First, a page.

Everyone could use a little help from some friends and that is the basis of Random Acts of Genealogical Kindness (RAOGK). This site is networking of fellow family history researchers in locations not only across the United States and Canada, but in numerous other places around the globe.
When investigating about our ancestors, they may have lived in different states from the researcher and it can take quite a bit of time to travel to such hometowns or even write to the local museums or courthouses for information. Using the Internet and this network of volunteers has made access to needed family history so easy.
RAOGK started back in 1999 and has grown beyond the United States borders to international locates. If there is a specific need, such as a photograph of an ancestor’s headstone you select the USA, then the state and next the county that the ancestor was buried in. If the exact cemetery is known, even better. The same is true for other countries, select the country, then province, region, or county where your ancestor was buried.
Once the county is selected, an array of individuals and their offer of assistance will be listed. One county might have 3 to 8 volunteers listed, with a couple of them offering to photograph tombstones. That is the key item, only select a person who has stated what they will assist with, do not contact a volunteer who does not have listed photographing tombstones.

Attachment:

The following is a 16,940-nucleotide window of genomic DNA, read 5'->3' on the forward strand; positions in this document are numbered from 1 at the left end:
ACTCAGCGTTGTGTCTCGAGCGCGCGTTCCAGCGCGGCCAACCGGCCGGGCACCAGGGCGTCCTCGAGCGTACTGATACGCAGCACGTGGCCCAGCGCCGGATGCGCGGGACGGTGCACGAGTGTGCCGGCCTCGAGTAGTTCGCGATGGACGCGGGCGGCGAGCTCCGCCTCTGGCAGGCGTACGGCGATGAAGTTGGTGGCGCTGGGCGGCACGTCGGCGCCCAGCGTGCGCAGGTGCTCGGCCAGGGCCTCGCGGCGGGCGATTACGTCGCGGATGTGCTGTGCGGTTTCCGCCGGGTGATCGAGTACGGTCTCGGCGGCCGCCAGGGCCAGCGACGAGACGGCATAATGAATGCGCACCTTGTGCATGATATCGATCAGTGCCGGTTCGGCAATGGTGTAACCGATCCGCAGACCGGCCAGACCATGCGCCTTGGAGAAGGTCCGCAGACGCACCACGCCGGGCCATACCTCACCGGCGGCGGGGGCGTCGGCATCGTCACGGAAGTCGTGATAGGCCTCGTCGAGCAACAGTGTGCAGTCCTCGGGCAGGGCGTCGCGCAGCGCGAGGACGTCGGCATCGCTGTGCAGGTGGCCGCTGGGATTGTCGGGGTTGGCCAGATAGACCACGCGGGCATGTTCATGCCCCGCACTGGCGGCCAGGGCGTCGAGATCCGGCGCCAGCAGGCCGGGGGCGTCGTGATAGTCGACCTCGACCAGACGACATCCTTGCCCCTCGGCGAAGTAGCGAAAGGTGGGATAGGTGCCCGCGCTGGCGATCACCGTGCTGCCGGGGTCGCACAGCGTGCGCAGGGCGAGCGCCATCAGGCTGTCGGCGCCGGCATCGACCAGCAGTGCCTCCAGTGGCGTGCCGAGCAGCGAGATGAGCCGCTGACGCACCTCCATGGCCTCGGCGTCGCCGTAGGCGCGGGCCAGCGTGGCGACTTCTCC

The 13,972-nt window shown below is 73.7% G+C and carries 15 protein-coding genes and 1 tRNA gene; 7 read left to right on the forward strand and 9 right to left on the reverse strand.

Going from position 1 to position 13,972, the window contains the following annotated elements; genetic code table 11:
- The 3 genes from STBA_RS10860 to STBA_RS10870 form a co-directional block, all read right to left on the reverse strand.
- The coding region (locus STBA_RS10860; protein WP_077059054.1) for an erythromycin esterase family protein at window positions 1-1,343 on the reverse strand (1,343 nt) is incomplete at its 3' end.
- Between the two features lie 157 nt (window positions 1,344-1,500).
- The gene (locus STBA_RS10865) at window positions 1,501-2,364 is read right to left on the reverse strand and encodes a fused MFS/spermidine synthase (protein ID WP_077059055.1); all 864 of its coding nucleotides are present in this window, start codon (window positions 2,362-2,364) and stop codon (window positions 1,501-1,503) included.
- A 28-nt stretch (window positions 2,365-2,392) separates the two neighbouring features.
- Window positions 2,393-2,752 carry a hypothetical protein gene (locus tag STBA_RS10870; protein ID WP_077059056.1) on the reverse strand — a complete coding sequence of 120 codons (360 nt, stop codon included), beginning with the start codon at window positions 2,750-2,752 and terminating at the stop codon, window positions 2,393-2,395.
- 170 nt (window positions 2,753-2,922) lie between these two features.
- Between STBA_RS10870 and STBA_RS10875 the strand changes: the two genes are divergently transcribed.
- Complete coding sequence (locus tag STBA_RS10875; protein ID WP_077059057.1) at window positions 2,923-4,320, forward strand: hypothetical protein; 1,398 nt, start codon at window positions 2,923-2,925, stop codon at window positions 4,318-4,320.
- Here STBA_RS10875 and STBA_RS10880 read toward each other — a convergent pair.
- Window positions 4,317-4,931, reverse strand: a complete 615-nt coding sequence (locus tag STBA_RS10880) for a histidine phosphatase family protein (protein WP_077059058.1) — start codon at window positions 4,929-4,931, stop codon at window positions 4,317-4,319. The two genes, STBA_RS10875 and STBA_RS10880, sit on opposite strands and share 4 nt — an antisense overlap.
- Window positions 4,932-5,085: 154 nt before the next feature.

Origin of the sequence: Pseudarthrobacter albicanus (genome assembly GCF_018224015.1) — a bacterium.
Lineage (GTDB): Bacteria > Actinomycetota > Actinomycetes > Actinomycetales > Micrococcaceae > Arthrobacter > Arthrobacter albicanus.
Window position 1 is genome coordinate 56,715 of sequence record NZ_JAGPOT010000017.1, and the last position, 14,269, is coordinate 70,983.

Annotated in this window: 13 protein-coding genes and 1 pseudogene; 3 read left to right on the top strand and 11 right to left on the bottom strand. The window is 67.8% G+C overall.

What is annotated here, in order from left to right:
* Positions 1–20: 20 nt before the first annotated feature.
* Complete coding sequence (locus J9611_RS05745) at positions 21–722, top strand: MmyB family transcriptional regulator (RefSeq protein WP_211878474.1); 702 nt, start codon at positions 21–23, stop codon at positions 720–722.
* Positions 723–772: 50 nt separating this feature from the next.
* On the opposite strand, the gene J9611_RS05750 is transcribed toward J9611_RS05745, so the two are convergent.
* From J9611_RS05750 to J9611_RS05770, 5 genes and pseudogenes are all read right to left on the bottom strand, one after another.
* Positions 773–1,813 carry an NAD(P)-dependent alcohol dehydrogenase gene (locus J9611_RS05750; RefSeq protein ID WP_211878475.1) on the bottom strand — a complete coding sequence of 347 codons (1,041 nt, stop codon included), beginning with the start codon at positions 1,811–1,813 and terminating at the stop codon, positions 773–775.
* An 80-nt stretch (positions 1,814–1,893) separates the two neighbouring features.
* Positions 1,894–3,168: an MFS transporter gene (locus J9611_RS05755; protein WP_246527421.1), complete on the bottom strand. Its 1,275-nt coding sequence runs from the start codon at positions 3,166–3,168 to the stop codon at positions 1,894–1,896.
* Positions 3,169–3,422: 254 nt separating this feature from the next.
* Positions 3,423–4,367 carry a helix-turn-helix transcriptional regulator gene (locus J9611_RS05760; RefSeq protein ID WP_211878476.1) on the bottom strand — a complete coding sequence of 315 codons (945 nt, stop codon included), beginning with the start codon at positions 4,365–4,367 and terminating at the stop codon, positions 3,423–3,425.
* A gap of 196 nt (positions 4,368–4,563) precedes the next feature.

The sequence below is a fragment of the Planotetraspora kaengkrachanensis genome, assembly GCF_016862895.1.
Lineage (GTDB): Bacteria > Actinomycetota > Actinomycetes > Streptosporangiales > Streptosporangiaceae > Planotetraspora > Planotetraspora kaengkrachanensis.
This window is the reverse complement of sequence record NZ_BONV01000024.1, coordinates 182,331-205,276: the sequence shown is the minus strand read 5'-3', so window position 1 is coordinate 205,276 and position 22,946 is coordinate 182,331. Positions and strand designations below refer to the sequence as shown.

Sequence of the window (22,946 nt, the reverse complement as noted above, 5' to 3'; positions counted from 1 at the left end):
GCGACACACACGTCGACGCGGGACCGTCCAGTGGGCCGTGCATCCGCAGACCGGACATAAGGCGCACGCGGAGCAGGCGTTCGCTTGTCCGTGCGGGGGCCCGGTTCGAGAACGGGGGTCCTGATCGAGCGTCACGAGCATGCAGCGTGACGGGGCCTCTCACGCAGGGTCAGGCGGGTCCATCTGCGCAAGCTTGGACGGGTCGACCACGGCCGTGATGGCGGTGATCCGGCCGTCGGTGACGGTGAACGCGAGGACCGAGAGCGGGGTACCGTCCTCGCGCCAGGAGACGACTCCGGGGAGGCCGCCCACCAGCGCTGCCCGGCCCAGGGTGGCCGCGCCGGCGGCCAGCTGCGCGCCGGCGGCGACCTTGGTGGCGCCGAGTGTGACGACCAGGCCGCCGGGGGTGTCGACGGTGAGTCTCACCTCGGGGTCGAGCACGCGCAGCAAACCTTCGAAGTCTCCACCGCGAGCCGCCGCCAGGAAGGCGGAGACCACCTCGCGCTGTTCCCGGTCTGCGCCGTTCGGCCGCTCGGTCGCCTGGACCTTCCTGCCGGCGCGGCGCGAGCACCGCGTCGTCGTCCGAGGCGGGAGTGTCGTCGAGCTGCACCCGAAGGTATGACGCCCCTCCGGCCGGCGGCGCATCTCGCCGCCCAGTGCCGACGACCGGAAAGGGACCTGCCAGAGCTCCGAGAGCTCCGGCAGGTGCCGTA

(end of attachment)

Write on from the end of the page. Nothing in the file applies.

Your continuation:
Then just click on that selected individual’s name and complete the basic form. Select just one volunteer, never make multiple requests for the same thing, no sense duplicating the research. Include a current email address so they can reply with what they have located for you. Provide as much information on the ancestors; their full names, birth and death dates and any information about the cemetery and the location of the grave if known. Never overload a volunteer, make the request simple with just a couple requests concerning one or two ancestors. Arrange with the volunteer how much the cost would be, not for the free service, but for the cost of printing and mailing the photo of the tombstone, plus cost of mileage to go to the cemetery.
The many volunteers in their own hometowns want to help fellow researchers, but never expect them to do in-depth and detailed research for you. Keep in mind in the winter, there are snowy areas, it would be hard for a volunteer to get out to a cemetery, but generally they can do other items like going to the courthouse for documents. A nice thank you for a simple request is all they expect.
Some examples of the items the volunteers will do are: look up obituaries in the local newspaper, check resources at the local library, locate public records at the courthouse, photograph ancestral homes or businesses, county censuses, check local school yearbooks and city directories.< Return To Blog Hi Kimberly-Thanks for your nice response. If you visit this link and scorll down to Off-Site Volunteer Opportunities, there are suggestions about items you, or a group to which you belong, can collect for our patients and families.Thank your for contacting us. As you learned in the letter we posted, our patients really value the care our volunteers provide.